The Summit County council unanimously adopted a resolution denouncing the Trump Administration’s zero-tolerance policy at the U.S. Mexico border and the separations of families that have resulted.
The resolution was adopted 4-0. With council member Chris Robinson absent Wednesday.
The document said that the administration’s “prosecution-first” policy against migrants entering outside ports of entry is costly, and unnecessary. The separations are intentionally inflicting injury to children and is “threatening the moral code of our nation.”
It said the Trump Administration admitted that 2,342 children have been separated between early May and early June. And although President Trump stopped the separations in an order June 20th, that order doesn’t re-unite families and allows the indefinite detention of family units.
Council Chairwoman Kim Carson said the statement was suggested by a constituent, and she’s heard other comments in support.
Roger Armstrong noted they have heard a couple of comments criticizing the county.
“I had one e-mail asking us to refrain from commenting on issues outside of our borders, to focus on local issues.” Armstrong continued “And I had a phone call from a constituent who claimed he’s lost jobs recently to workers that are undocumented, and expressing frustration about impacts on schools and other places.”
Armstrong said that all, or many, of the detained immigrants are fleeing deadly conditions in central America. He said when he traveled to Guatemala last fall, he consulted the State Department’s website.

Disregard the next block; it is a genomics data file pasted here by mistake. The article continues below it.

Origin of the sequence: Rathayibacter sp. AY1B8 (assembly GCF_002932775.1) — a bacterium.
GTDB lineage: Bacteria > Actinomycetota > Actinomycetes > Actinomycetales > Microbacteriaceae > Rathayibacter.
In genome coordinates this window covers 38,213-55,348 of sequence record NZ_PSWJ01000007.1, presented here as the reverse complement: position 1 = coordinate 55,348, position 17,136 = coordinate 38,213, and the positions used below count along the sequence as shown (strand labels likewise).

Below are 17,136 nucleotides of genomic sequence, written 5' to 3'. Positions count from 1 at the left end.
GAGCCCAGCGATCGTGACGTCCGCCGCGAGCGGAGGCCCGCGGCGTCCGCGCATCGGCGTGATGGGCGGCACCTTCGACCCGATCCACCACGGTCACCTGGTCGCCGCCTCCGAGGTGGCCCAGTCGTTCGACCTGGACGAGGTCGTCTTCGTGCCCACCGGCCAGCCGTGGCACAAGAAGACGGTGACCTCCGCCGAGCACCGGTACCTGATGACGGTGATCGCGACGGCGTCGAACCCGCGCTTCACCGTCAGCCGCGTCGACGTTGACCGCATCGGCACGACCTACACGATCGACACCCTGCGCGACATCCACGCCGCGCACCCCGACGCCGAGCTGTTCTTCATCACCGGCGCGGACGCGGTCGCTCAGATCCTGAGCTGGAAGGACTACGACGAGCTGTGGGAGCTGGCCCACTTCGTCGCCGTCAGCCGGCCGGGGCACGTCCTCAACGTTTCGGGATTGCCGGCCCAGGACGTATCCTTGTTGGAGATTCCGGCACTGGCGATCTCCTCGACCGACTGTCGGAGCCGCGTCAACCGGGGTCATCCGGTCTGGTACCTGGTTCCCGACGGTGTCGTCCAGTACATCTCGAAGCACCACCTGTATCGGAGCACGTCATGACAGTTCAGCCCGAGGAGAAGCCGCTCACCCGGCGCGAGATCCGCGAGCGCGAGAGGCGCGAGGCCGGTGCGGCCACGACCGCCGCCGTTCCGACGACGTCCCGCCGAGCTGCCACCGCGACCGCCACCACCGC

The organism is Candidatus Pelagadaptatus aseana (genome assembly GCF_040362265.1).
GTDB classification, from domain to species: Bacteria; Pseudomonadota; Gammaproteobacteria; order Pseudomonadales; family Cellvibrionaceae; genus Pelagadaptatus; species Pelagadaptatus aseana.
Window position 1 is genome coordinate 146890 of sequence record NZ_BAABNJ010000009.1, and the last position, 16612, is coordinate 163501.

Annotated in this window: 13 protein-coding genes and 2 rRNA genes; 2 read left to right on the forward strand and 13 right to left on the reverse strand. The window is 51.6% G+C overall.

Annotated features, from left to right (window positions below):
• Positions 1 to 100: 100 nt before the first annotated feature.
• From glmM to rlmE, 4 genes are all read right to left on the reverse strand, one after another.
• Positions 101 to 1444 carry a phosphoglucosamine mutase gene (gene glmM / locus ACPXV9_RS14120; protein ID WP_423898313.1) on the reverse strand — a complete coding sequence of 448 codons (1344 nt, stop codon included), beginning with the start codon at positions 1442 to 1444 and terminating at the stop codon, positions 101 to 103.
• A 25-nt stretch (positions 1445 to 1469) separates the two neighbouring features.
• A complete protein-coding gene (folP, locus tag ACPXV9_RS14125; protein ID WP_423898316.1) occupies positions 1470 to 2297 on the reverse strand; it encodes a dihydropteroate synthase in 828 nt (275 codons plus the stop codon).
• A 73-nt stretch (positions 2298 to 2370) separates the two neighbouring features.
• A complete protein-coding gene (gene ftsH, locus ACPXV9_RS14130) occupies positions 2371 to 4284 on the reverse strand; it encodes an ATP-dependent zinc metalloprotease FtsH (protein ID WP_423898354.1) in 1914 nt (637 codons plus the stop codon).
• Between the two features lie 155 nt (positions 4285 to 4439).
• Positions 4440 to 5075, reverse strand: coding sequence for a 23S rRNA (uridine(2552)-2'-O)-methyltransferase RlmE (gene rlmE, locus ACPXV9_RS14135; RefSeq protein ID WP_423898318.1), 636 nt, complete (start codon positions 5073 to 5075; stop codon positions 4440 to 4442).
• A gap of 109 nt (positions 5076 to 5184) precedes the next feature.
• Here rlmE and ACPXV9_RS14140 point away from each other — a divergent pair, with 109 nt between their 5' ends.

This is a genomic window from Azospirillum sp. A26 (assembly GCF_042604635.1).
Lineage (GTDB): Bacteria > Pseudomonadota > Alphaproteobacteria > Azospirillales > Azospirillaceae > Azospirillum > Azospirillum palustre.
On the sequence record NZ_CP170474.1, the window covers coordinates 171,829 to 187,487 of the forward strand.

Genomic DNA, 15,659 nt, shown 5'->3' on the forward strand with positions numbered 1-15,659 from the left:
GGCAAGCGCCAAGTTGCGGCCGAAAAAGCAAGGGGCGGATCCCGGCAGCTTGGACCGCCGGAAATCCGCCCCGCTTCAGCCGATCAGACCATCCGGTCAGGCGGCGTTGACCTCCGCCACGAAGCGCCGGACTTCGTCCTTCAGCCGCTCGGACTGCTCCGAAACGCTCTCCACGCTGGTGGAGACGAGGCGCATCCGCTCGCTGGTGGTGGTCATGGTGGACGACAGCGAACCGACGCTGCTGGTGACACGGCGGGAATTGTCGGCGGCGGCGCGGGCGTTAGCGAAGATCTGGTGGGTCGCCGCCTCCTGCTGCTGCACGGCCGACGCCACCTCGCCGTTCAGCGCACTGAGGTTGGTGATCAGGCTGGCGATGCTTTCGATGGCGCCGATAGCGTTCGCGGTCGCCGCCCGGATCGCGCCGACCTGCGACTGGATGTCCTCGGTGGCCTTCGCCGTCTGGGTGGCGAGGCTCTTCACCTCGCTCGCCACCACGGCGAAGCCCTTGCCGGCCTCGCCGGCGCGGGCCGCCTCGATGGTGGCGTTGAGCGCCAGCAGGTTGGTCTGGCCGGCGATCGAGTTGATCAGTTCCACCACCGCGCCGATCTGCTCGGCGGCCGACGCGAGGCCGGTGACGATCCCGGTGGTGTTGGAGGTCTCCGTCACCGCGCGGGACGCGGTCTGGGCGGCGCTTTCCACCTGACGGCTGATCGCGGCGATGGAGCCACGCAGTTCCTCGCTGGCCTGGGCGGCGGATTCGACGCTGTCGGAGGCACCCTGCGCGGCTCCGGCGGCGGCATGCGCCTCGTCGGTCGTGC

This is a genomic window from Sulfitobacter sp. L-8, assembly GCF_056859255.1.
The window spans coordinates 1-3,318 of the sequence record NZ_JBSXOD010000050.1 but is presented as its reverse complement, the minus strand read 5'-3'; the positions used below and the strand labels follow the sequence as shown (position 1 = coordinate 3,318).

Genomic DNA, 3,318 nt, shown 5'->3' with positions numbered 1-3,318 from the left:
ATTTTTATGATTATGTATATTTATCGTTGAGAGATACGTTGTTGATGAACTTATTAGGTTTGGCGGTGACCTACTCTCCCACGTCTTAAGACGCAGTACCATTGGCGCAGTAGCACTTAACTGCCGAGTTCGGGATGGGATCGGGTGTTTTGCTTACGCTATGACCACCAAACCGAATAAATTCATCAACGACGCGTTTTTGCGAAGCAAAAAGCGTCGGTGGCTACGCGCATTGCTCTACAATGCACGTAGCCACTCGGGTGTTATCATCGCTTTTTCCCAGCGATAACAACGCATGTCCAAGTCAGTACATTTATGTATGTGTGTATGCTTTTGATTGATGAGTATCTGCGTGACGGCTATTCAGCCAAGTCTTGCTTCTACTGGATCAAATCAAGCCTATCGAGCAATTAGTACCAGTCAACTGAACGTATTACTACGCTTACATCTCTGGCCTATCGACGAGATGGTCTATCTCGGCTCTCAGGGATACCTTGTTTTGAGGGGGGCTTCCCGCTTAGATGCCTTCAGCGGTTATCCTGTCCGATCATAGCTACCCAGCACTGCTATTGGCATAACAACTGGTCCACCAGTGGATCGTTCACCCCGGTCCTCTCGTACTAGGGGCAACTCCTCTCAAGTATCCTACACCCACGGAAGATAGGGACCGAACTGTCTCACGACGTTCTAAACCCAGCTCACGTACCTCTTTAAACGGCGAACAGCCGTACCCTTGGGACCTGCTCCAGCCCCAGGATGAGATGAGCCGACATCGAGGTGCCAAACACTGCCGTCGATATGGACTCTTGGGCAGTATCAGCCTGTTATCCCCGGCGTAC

“It’s essentially a lawless country. It’s a place where the police are unable to control guns, they’re unable to control gangs. In some of the instructions, they talk about whether or not it’s safe to ride buses. There are bus drivers that are routinely shot and killed.” Armstrong continued “Some of these places, El Salvador, Guatemala, Honduras, are having serious law-enforcement issues, and they’re having very significant human rights issues, (…) in many of these cases these are parents, not all these cases, bringing kids here to reunite with somebody else who’s come here before.”
Armstrong said he’s not sure how this country got to the current situation.
“To go from a country where you feel that your life is in peril to arrive in this country, have your child taken from you to be immediately deported back to the country that you fled. Where your life is once again in peril, and for some of these people it may mean certain death to arrive there (…) It’s wrongheaded, it’s ill-conceived, and it’s in my opinion using children and families as leverage to try to push through immigration controls that would not otherwise be seriously considered by congress.”
Council member Glenn Wright said the zero-tolerance policy is a disgrace and a political act. He added that the U.S. has a responsibility for the situation in the countries south of the border.
“I traveled to Latin America for about a dozen years every other week. I’ve heard people say ‘well, why don’t they just fix their law-enforcement system?’ The major cause for most of the lawlessness throughout Latin America is the U.S. drug appetite.” Wright said “I remember the first meeting I had with the board of directors in our local company, in Colombia, that I visited in company over 20 years ago now. Their first statement to me ‘We’ve already had 30 years of revolution here, and it’s all based on your drug appetite.’ We have a responsibility.”
Wright said they should not turn away refugees at the border.
“If you look at the actual numbers, the numbers of refugees we accept every year is less (…) than one-hundredth of one-percent of the U.S. population.” Wright said “If we can’t accept people in distress, at that small of percentage of our population, we should be ashamed of ourselves.”